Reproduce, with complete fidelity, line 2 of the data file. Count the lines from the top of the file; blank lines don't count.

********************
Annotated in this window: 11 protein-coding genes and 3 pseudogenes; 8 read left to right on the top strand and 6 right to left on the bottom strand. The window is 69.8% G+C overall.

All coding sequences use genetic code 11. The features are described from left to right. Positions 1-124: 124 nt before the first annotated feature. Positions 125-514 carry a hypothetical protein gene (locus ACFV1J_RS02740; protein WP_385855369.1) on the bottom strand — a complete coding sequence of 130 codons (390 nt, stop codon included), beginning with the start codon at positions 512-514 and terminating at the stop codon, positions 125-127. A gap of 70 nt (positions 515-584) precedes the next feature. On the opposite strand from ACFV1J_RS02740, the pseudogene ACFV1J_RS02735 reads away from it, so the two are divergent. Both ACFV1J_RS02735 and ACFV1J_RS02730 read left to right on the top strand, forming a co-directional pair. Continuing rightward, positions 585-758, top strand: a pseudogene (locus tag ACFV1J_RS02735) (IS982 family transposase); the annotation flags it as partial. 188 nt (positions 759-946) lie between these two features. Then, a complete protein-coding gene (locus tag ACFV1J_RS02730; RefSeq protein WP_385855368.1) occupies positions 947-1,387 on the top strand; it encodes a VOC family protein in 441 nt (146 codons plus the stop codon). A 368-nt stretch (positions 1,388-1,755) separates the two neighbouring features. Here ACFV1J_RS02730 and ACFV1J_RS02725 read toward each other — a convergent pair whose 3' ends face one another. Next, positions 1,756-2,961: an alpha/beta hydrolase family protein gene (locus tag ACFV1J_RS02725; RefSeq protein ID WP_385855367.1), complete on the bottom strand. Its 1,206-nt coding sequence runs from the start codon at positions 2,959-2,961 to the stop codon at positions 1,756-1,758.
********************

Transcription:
All coding sequences use genetic code 11. The features are described from left to right. Positions 1-124: 124 nt before the first annotated feature. Positions 125-514 carry a hypothetical protein gene (locus ACFV1J_RS02740; protein WP_385855369.1) on the bottom strand — a complete coding sequence of 130 codons (390 nt, stop codon included), beginning with the start codon at positions 512-514 and terminating at the stop codon, positions 125-127. A gap of 70 nt (positions 515-584) precedes the next feature. On the opposite strand from ACFV1J_RS02740, the pseudogene ACFV1J_RS02735 reads away from it, so the two are divergent. Both ACFV1J_RS02735 and ACFV1J_RS02730 read left to right on the top strand, forming a co-directional pair. Continuing rightward, positions 585-758, top strand: a pseudogene (locus tag ACFV1J_RS02735) (IS982 family transposase); the annotation flags it as partial. 188 nt (positions 759-946) lie between these two features. Then, a complete protein-coding gene (locus tag ACFV1J_RS02730; RefSeq protein WP_385855368.1) occupies positions 947-1,387 on the top strand; it encodes a VOC family protein in 441 nt (146 codons plus the stop codon). A 368-nt stretch (positions 1,388-1,755) separates the two neighbouring features. Here ACFV1J_RS02730 and ACFV1J_RS02725 read toward each other — a convergent pair whose 3' ends face one another. Next, positions 1,756-2,961: an alpha/beta hydrolase family protein gene (locus tag ACFV1J_RS02725; RefSeq protein ID WP_385855367.1), complete on the bottom strand. Its 1,206-nt coding sequence runs from the start codon at positions 2,959-2,961 to the stop codon at positions 1,756-1,758.